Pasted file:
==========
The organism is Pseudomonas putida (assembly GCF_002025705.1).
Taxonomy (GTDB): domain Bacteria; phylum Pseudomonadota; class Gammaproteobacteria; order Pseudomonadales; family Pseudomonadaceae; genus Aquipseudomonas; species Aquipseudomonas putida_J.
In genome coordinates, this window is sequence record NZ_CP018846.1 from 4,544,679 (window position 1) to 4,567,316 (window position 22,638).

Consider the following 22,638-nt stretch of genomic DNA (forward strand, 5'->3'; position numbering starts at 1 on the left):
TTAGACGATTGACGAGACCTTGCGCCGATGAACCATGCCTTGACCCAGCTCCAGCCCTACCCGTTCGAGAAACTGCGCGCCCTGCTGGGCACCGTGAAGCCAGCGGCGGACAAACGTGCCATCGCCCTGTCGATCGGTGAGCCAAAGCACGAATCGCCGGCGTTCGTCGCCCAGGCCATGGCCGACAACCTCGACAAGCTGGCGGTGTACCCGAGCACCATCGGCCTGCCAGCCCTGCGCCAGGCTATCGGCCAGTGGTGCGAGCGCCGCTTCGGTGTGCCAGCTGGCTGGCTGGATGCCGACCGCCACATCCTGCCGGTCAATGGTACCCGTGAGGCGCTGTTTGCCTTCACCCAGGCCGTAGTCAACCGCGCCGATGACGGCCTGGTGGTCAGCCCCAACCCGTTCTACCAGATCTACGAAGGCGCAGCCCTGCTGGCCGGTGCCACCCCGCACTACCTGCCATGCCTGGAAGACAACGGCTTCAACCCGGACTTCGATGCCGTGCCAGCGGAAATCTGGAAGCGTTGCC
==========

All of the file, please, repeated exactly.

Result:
The organism is Pseudomonas putida (assembly GCF_002025705.1).
Taxonomy (GTDB): domain Bacteria; phylum Pseudomonadota; class Gammaproteobacteria; order Pseudomonadales; family Pseudomonadaceae; genus Aquipseudomonas; species Aquipseudomonas putida_J.
In genome coordinates, this window is sequence record NZ_CP018846.1 from 4,544,679 (window position 1) to 4,567,316 (window position 22,638).

Consider the following 22,638-nt stretch of genomic DNA (forward strand, 5'->3'; position numbering starts at 1 on the left):
TTAGACGATTGACGAGACCTTGCGCCGATGAACCATGCCTTGACCCAGCTCCAGCCCTACCCGTTCGAGAAACTGCGCGCCCTGCTGGGCACCGTGAAGCCAGCGGCGGACAAACGTGCCATCGCCCTGTCGATCGGTGAGCCAAAGCACGAATCGCCGGCGTTCGTCGCCCAGGCCATGGCCGACAACCTCGACAAGCTGGCGGTGTACCCGAGCACCATCGGCCTGCCAGCCCTGCGCCAGGCTATCGGCCAGTGGTGCGAGCGCCGCTTCGGTGTGCCAGCTGGCTGGCTGGATGCCGACCGCCACATCCTGCCGGTCAATGGTACCCGTGAGGCGCTGTTTGCCTTCACCCAGGCCGTAGTCAACCGCGCCGATGACGGCCTGGTGGTCAGCCCCAACCCGTTCTACCAGATCTACGAAGGCGCAGCCCTGCTGGCCGGTGCCACCCCGCACTACCTGCCATGCCTGGAAGACAACGGCTTCAACCCGGACTTCGATGCCGTGCCAGCGGAAATCTGGAAGCGTTGCC